Mapping the Future

Environmental Conservation and Management has never been made easier than in the 21st century. The use of satellite imagery and information & communication technology has enabled many scientists, researchers, managers, planners, community leaders and communities to map out, plan and monitor the status of existing natural resources and other developmental activities, a move that has propelled the implementation of sustainable development strategies in many countries around the world.

Among ways in which the environment has utilized information technology is the use of tools such as Geographical Information Systems (GIS), Geographical Positioning System (GPS) and the use of web based tools such as Google Earth. These tools have gone a long way to enable spatial data to be collected, managed and analyzed with regard to resources, landscape features, and socio-economic characteristics of an area in both space and time.

For instance, in Laikipia District, conflict between smallholder farmers and raiding elephants from Kenya’s second largest elephant population is a substantial problem. Elephants threaten the livelihoods of poor farmers while human population growth, the expansion of cultivated areas and increased water scarcity exert pressure on elephant habitats. Elephants are shot bringing conservationists into the picture. The human elephant conflict is becoming an issue of political and economic significance and land rights debates are flaring up. It is this challenge that led to the development of the groundbreaking GPS (Global Positioning System)-GSM (Global System for mobile Communication) elephant collar technology by a Kenyan Organization called Save the Elephants. This is a technology that uses Safaricom Communication Network to track the movement of elephants and other animals. This technology has gone a long way to control and prevent crop-raiding elephants, alleviate poverty and promote environmental management and conservation.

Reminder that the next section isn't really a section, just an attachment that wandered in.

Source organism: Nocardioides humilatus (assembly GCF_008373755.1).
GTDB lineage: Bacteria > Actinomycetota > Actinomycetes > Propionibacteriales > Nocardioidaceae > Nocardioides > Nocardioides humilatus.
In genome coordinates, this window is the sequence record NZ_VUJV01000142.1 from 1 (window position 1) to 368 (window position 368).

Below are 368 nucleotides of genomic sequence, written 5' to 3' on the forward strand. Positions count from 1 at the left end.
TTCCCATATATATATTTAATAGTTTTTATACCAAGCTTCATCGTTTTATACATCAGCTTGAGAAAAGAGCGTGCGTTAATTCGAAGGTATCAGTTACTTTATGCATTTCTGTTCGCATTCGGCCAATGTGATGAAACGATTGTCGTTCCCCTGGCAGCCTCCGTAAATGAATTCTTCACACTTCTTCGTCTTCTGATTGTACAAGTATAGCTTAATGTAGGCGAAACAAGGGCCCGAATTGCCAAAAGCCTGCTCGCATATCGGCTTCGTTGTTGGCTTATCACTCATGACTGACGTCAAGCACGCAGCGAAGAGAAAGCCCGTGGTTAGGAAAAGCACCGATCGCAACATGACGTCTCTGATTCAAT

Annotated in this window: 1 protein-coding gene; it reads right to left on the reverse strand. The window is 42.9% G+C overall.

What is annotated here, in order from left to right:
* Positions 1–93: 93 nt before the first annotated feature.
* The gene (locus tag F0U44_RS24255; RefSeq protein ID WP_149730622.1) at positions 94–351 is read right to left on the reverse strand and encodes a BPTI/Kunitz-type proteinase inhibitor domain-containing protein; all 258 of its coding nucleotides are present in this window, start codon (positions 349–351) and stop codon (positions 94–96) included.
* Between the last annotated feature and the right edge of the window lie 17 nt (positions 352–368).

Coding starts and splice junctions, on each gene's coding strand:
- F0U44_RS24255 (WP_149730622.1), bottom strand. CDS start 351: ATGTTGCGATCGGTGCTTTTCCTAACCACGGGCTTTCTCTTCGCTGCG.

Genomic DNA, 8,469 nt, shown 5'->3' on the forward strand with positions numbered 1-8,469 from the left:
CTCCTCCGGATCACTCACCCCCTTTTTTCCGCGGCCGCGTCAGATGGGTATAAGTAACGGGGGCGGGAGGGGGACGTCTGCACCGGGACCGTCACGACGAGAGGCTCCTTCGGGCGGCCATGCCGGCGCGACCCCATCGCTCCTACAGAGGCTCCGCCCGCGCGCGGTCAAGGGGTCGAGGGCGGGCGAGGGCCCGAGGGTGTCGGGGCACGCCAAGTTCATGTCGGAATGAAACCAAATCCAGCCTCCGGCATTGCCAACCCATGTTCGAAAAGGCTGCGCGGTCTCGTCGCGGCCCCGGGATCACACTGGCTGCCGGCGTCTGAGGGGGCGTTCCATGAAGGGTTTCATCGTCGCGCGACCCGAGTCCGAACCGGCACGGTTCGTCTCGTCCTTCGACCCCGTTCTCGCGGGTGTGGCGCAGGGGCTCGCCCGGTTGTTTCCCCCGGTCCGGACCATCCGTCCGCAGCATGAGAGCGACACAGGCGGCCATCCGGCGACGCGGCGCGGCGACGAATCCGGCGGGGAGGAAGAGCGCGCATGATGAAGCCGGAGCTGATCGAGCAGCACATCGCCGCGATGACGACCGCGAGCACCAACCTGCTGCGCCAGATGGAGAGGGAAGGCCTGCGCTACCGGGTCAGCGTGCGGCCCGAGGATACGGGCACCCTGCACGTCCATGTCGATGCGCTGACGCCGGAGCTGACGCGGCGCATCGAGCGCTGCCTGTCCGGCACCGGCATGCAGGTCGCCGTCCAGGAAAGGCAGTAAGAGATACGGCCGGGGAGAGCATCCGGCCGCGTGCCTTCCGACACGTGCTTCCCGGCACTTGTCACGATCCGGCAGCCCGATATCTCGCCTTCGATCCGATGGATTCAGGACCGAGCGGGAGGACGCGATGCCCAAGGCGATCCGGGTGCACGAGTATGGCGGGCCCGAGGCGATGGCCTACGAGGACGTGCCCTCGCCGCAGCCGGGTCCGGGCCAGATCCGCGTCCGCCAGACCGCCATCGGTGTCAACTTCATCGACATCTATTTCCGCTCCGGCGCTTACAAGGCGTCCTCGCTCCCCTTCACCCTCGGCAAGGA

The indigenous Ogiek community has also not been left behind. Since 1997 the Ogiek community has been involved in litigation against the Kenyan government several times concerning their eviction from the Eastern Mau Forest and the resettlement into this area of farmers from other parts of the country. So far, their claims have been dismissed. Lack of concrete information pertaining to their territorial claims has contributed to this unfavorable outcome. A project to map the ancestral territories of 23 Ogiek clans in the Eastern Mau forest with the help of aerial photographs and use of a participatory mapping approach was launched in 2005. The Ogiek representatives will use the resulting Ogiek People’s Ancestral Territories (OPAT) Atlas as an information and negotiation tool in the context of litigation bringing claims against the government.

The Mekong River Commission Secretariat also carried out a GIS –based topographic classification and analysis in order to back up land use and land cover recommendations for the entire lower Mekong Basin. These recommendations aim to protect water and soil resources in the upper reaches of tributaries and regularize surface runoff in the basin. At the same time the secretariat established a forest cover map on the basis of satellite images and aerial photographs. The overlay of both data layers allows identification of critical areas in terms of soil and water conservation, there by enhancing regional priority setting for natural resource management.

Other ways in which ICT can be used is in mapping out weed invasions in a given area, for exploration of oil, land use patterns, changes in forest cover and to map out biodiversity hot spots among others.

Currently, the newest tool in the market is what we call G-Plates, the software that enables both the visualisation and the manipulation of plate-tectonic reconstructions and associated data through geological time.

As you can therefore see, integration of information and technology in environmental matters, what I would love to call Environmental Information and Communication Technology (EI&CT) or in simple terms, Conservation Geography, has proven to be one of the most powerful and ideal technologies for analyzing the impact of development and consumption of natural resources. These tools will also aid in finding a common ground among all the competing interests around the globe.

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